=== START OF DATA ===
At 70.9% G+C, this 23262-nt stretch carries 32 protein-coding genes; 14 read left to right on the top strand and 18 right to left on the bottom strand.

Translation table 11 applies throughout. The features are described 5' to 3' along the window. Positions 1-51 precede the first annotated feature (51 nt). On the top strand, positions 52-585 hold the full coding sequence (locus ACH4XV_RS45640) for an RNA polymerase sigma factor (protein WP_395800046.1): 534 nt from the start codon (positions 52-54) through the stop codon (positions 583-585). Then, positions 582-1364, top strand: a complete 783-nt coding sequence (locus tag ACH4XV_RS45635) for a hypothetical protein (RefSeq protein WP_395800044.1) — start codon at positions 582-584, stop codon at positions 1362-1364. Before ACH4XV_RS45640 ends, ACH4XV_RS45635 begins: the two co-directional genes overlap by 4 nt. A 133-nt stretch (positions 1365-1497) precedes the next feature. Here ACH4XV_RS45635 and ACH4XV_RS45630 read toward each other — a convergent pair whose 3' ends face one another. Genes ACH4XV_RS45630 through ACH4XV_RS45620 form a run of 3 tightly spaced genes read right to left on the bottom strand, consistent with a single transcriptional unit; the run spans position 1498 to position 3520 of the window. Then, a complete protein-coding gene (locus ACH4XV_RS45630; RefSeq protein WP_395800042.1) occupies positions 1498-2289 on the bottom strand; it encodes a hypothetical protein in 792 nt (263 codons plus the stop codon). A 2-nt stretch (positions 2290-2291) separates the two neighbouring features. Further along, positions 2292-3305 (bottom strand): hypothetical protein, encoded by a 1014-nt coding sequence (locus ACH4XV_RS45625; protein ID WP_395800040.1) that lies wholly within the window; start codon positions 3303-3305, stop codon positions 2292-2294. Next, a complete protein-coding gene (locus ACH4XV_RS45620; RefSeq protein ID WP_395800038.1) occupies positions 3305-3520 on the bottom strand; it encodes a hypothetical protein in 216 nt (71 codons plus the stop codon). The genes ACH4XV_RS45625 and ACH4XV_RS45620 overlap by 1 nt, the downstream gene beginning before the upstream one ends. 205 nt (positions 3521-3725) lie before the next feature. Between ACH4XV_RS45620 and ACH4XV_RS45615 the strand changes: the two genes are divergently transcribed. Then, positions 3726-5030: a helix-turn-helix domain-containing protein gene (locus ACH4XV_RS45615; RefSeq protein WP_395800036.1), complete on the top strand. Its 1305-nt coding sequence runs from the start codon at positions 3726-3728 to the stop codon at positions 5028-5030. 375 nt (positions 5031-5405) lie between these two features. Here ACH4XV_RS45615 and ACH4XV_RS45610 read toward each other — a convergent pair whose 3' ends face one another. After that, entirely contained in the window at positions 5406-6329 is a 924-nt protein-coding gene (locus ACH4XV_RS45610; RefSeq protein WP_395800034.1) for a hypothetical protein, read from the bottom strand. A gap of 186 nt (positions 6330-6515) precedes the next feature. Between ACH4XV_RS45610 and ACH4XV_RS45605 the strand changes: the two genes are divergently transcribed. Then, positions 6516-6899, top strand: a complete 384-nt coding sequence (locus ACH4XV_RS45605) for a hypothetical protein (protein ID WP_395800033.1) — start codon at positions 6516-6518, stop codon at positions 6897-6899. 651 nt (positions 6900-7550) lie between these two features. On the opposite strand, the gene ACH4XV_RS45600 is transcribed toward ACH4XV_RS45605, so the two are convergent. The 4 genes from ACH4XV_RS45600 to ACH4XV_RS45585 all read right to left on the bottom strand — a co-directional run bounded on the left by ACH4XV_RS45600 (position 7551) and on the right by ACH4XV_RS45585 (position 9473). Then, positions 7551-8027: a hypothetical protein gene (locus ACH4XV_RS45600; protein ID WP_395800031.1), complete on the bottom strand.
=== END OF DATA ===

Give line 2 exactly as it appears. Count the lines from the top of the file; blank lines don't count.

Translation table 11 applies throughout. The features are described 5' to 3' along the window. Positions 1-51 precede the first annotated feature (51 nt). On the top strand, positions 52-585 hold the full coding sequence (locus ACH4XV_RS45640) for an RNA polymerase sigma factor (protein WP_395800046.1): 534 nt from the start codon (positions 52-54) through the stop codon (positions 583-585). Then, positions 582-1364, top strand: a complete 783-nt coding sequence (locus tag ACH4XV_RS45635) for a hypothetical protein (RefSeq protein WP_395800044.1) — start codon at positions 582-584, stop codon at positions 1362-1364. Before ACH4XV_RS45640 ends, ACH4XV_RS45635 begins: the two co-directional genes overlap by 4 nt. A 133-nt stretch (positions 1365-1497) precedes the next feature. Here ACH4XV_RS45635 and ACH4XV_RS45630 read toward each other — a convergent pair whose 3' ends face one another. Genes ACH4XV_RS45630 through ACH4XV_RS45620 form a run of 3 tightly spaced genes read right to left on the bottom strand, consistent with a single transcriptional unit; the run spans position 1498 to position 3520 of the window. Then, a complete protein-coding gene (locus ACH4XV_RS45630; RefSeq protein WP_395800042.1) occupies positions 1498-2289 on the bottom strand; it encodes a hypothetical protein in 792 nt (263 codons plus the stop codon). A 2-nt stretch (positions 2290-2291) separates the two neighbouring features. Further along, positions 2292-3305 (bottom strand): hypothetical protein, encoded by a 1014-nt coding sequence (locus ACH4XV_RS45625; protein ID WP_395800040.1) that lies wholly within the window; start codon positions 3303-3305, stop codon positions 2292-2294. Next, a complete protein-coding gene (locus ACH4XV_RS45620; RefSeq protein ID WP_395800038.1) occupies positions 3305-3520 on the bottom strand; it encodes a hypothetical protein in 216 nt (71 codons plus the stop codon). The genes ACH4XV_RS45625 and ACH4XV_RS45620 overlap by 1 nt, the downstream gene beginning before the upstream one ends. 205 nt (positions 3521-3725) lie before the next feature. Between ACH4XV_RS45620 and ACH4XV_RS45615 the strand changes: the two genes are divergently transcribed. Then, positions 3726-5030: a helix-turn-helix domain-containing protein gene (locus ACH4XV_RS45615; RefSeq protein WP_395800036.1), complete on the top strand. Its 1305-nt coding sequence runs from the start codon at positions 3726-3728 to the stop codon at positions 5028-5030. 375 nt (positions 5031-5405) lie between these two features. Here ACH4XV_RS45615 and ACH4XV_RS45610 read toward each other — a convergent pair whose 3' ends face one another. After that, entirely contained in the window at positions 5406-6329 is a 924-nt protein-coding gene (locus ACH4XV_RS45610; RefSeq protein WP_395800034.1) for a hypothetical protein, read from the bottom strand. A gap of 186 nt (positions 6330-6515) precedes the next feature. Between ACH4XV_RS45610 and ACH4XV_RS45605 the strand changes: the two genes are divergently transcribed. Then, positions 6516-6899, top strand: a complete 384-nt coding sequence (locus ACH4XV_RS45605) for a hypothetical protein (protein ID WP_395800033.1) — start codon at positions 6516-6518, stop codon at positions 6897-6899. 651 nt (positions 6900-7550) lie between these two features. On the opposite strand, the gene ACH4XV_RS45600 is transcribed toward ACH4XV_RS45605, so the two are convergent. The 4 genes from ACH4XV_RS45600 to ACH4XV_RS45585 all read right to left on the bottom strand — a co-directional run bounded on the left by ACH4XV_RS45600 (position 7551) and on the right by ACH4XV_RS45585 (position 9473). Then, positions 7551-8027: a hypothetical protein gene (locus ACH4XV_RS45600; protein ID WP_395800031.1), complete on the bottom strand.